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Winter Weather, Jobs, Septic Systems, Early Voting, and Campaign Finance
February 8, 2013
A Winter Weather Advisory is in effect until 10am for much of the listening area, a mix of rain and freezing rain possible. Some schools are opening late today; our current list is here. The wintry weather is associated with a storm system poised to bring blizzard conditions to parts of New England, and Baltimore-area travelers are being warned to check their flight reservations today, after more than three-thousand flights were pre-emptively cancelled ahead of the storm. Several airlines have announced they will waive ticket change fees. Those who have air travel plans are urged to call their airlines before they head to the airport.
Governor Martin O'Malley is highlighting initiatives he says will help create jobs in the state. O'Malley yesterday testified before a legislative committee on the Employment Advancement Right Now initiative, which he says would allow the state to partner with businesses to help equip workers with the skills they need to fill state jobs (via our wire service; more here from the Washington Post and here from the Daily Times).
Maryland's limits on the use of septic systems in large developments are being challenged, by a group of 24 Republican lawmakers from rural parts of the state (via marylandreporter.com).
Lawmakers in the House of Delegates are taking up a proposal that would adding more early voting centers in the state, and increase Maryland's early voting period (via our wire service and the Washington Post).
And today, lawmakers will consider closing a loophole in campaign finance law that lets people use limited liability corporations -- or LLC's -- to make multiple donations to Maryland politicians (via the Baltimore Sun).
On today's edition of Inside Maryland Politics: WYPR's Fraser Smith talks to Luke Broadwater of the Baltimore Sun about a new city budget forecast commissioned by Mayor Stephanie Rawlings-Blake.
Folks who take the bus in Frederick will soon be able to hide from the weather while they wait; yesterday, Frederick's Board of Aldermen agreed to allow shelters at some bus stops (via the Frederick News Post).
A Loyola University Maryland student has been diagnosed with bacterial meningitis. School officials say the undergraduate student was hospitalized Wednesday after becoming extremely ill, and is still under inpatient treatment (via our wire service and the Baltimore Sun).
The blimps are coming to Aberdeen Proving ground. An over-the-horizon radar system is set to come to APG this fall... it consists of two huge helium-filled aerostats -- nearly 25 feet long. They'll float up to 2 miles above the ground, and monitor the skies for possible attacks including missiles, drones, and rockets (via the Baltimore Sun).
Baltimore County is looking to get rid of more rats. County officials say that rat removal efforts will continue this month, targeting the Riverview community in Lansdowne and the St. Helena neighborhood in Dundalk. The county's rat eradication program began last April; in the intervening months, it's treated more than 2-thousand homes in neighborhoods with known rat problems (via the Baltimore Sun and Baltimore County).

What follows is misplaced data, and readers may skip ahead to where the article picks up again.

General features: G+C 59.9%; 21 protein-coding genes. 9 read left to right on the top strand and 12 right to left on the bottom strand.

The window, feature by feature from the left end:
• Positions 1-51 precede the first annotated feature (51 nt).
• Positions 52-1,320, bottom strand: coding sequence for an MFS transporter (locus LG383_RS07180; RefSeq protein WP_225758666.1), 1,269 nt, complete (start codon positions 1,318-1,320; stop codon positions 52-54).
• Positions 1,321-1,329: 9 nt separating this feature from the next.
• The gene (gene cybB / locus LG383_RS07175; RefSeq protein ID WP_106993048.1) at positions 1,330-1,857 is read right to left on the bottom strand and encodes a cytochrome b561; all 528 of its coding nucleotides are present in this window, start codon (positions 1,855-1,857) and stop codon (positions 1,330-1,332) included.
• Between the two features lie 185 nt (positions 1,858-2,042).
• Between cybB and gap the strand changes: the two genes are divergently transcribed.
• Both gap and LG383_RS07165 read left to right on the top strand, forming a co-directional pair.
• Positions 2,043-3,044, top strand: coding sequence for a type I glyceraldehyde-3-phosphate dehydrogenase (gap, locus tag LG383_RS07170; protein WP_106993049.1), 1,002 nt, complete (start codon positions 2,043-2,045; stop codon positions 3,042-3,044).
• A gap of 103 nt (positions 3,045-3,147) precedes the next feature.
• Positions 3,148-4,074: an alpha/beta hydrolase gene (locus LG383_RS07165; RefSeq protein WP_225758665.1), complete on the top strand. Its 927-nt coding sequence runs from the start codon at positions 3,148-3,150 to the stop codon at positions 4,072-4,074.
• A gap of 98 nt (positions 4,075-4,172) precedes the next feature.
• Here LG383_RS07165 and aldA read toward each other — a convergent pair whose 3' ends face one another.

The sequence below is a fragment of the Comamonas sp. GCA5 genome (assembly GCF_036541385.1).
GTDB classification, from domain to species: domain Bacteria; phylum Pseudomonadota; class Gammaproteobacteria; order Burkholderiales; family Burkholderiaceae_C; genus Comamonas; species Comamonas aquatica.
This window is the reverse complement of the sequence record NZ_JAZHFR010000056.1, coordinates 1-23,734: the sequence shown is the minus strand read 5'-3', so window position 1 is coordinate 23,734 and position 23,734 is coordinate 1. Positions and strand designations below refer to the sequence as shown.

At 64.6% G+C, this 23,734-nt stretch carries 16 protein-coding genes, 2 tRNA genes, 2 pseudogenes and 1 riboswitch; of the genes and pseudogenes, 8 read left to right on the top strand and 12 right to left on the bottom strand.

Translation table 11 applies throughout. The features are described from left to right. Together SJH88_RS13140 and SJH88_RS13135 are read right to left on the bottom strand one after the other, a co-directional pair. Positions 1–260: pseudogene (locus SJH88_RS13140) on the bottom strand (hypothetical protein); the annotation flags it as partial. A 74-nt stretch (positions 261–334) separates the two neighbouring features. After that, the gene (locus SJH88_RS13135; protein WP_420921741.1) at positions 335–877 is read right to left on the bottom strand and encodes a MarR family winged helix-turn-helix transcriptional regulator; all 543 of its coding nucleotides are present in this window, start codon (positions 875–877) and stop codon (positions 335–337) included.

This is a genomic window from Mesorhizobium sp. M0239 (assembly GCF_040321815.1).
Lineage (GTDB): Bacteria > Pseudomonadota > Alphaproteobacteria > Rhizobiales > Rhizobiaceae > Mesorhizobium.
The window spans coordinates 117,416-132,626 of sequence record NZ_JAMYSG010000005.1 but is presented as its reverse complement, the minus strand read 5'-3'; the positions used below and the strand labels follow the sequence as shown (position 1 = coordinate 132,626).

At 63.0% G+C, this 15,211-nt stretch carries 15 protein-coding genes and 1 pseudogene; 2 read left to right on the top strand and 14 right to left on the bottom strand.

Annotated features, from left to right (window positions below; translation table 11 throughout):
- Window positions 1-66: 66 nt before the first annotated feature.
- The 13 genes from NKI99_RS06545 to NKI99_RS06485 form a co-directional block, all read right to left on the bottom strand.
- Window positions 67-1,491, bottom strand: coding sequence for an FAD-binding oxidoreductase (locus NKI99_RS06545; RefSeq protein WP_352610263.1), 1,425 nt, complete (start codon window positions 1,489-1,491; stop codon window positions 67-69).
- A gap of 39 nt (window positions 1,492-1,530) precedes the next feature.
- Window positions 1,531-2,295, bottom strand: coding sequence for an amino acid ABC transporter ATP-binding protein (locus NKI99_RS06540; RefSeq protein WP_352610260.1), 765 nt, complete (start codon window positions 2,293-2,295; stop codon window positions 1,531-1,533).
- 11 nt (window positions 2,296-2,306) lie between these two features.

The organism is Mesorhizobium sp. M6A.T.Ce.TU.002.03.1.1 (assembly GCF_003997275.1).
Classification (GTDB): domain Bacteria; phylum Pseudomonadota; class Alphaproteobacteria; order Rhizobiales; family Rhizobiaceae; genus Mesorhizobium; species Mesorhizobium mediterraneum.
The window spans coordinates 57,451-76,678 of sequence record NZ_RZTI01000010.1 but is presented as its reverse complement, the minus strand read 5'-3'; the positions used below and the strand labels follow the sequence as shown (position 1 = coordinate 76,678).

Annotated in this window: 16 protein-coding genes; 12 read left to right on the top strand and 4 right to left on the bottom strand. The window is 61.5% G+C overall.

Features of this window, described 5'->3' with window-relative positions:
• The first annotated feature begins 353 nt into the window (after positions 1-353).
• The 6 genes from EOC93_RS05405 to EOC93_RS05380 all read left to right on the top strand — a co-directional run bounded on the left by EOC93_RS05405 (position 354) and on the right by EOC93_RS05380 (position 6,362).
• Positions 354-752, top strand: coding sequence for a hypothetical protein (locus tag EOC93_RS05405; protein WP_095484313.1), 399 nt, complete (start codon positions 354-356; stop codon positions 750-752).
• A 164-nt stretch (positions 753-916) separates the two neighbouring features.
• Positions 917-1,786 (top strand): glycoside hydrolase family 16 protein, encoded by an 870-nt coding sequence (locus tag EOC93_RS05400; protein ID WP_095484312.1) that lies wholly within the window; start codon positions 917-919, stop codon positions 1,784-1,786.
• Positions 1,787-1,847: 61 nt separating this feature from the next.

Fishermen in Ocean City may soon face new regulations on catching sharks. The National Oceanic and Atmospheric Administration is proposing a near doubling of the minimum size requirement for sharks -- from 54 inches to 96 inches. The move is designed to protect the dusky shark, which is seeing a significant decline in its population, even though it's been illegal to capture them for more than a decade (via the Daily Times).
Baltimore's slogan was once "the city that reads" -- you can still come across the phrase on some old benches. Now, there's a new study on which US cities are the most literate... and while Baltimore is in the top 25, we're not at the very top. Charm City is the 19th most literate city, according to the analysis by researchers at Central Connecticut State University -- which used data like the number of bookstores, library resources, newspaper circulation, Internet resources and educational levels in the cities surveyed. And Baltimore's #19 rank represents a drop -- we were #18 the last time the analysis was conducted. To find the MOST literate city in the US, just head down I-95. It's Washington DC (via our wire service and USA Today).
And in sports: The Baltimore Ravens are reportedly planning to erect a sculpture of Ray Lewis. ESPN reports a statue of the 13-time Pro Bowler will go up outside M&T Bank Stadium sometime in the next year or two. The Ravens won Super Bowl 47 in the linebacker's final game.
And: The Baltimore Ravens expect to work out a long-term contract with star quarterback Joe Flacco. General Manager Ozzie Newsome says he is optimistic a deal will get done. The Super Bowl MVP is not under contract for next season and his agent is saying Flacco should be the highest paid quarterback in the NFL.
IN FOCUS TODAY
Friday, May 17, 2013 - 4:41am
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